Life for these Fir seedlings began in unfortunate circumstances. Perhaps they germinated underneath power lines, or in lots slated for development. These youths sprout as wayward and neglected weeds. They are highly at-risk for future delinquency: blocking views, disrupting power lines, and worse. Society generally chops them down before they have a chance. These yearlings must be rescued and nurtured.
Mind, Brain and Big Science
Fascinating read. BAM struck me as problematic from the beginning; not that it shouldn’t be done, necessarily, but it seemed like the wrong choice for a Big Science project, especially one with an ostensible public health goal.
I’d argue that BAM proceeds from the possibly faulty assumption that it’s possible to understand mind by partitioning brain at ever more discrete levels. Not that “mind” and “brain” are separate, but the distance between them is filled by as-yet-undetermined processes more likely to be understood by looking at circuitry and psychology.
(Mithra gets at that with “the authors imply that this correlated or collective behavior cannot be deduced from other levels of observation,” though with some reservations about the troublesome nature of ‘emergent.’ FWIW, I’d embrace the idea; the problem is the fuzzy nature of emergence, but the idea of studying it at the wrong scales. You don’t understand the forest by looking at each tree with ever-larger magnifying glasses.)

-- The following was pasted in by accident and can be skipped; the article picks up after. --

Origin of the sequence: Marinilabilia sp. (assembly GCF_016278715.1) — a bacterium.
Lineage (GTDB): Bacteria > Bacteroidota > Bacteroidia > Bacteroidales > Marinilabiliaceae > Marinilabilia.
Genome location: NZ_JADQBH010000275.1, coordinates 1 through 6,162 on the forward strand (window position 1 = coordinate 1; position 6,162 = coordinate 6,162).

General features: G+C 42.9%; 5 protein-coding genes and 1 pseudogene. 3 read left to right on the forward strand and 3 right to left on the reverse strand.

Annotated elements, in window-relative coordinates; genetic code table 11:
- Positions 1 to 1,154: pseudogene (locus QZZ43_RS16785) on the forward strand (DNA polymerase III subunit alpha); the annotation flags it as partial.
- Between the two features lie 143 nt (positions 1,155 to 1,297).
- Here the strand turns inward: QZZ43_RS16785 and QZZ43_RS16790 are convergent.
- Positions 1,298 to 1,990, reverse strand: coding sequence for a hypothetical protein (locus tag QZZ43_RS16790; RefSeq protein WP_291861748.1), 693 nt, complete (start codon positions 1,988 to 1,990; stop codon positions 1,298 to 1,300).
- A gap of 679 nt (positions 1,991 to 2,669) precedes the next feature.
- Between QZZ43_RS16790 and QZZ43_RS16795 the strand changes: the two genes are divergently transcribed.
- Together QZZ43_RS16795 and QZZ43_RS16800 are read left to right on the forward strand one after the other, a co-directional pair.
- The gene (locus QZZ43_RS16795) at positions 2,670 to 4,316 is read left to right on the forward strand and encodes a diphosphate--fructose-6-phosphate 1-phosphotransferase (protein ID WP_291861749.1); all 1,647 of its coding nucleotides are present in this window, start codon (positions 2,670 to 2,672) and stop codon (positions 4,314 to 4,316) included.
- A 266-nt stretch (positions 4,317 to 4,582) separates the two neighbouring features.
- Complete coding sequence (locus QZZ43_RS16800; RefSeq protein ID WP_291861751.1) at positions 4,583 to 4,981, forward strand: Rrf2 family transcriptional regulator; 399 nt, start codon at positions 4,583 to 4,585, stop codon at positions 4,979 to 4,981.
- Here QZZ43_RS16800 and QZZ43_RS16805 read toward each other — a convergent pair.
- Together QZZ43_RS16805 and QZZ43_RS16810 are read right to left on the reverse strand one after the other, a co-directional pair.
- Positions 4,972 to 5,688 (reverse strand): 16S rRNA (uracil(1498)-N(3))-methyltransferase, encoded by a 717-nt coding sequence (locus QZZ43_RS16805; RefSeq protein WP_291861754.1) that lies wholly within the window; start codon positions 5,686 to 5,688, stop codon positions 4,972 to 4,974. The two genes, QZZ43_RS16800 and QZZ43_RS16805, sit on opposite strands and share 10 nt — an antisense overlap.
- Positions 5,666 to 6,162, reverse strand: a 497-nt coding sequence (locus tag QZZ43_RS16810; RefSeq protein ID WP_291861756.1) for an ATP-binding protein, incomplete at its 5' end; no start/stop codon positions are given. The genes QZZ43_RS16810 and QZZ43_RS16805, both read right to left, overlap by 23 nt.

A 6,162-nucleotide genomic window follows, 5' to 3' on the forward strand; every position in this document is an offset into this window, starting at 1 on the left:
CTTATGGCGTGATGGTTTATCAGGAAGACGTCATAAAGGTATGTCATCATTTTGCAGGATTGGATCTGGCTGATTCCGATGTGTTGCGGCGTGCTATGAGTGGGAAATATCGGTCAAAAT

There are also just too many differences between the brains of model organisms and our own, especially when it’s unlikely the BAM methods will ever be used in a human. Add the hype-machine circumstances — billions of dollars, Presidential promotion — and there will be enormous indirect pressure to skew the science, or at least its public communication.
Or, to make an analogy to the genome efforts, tagging every SNP won’t teach you about network structures or chromosome geometry. Moving one scale up, epidemiology gives us far more meaningful information about common disease than GWAS have, and likely than even large-scale rare variant surveys will. But at least the genome efforts have been tremendously beneficial in many other ways. The BAM efforts are far more speculative.
And, again, there’s nothing wrong with speculation. In an ideal world, we’d take our military budget and use it to fund speculations of all sorts. But putting an amount equivalent to nearly half the National Science Foundation’s yearly budget into something like BAM should happen after, not before, an open and public discussion of the science.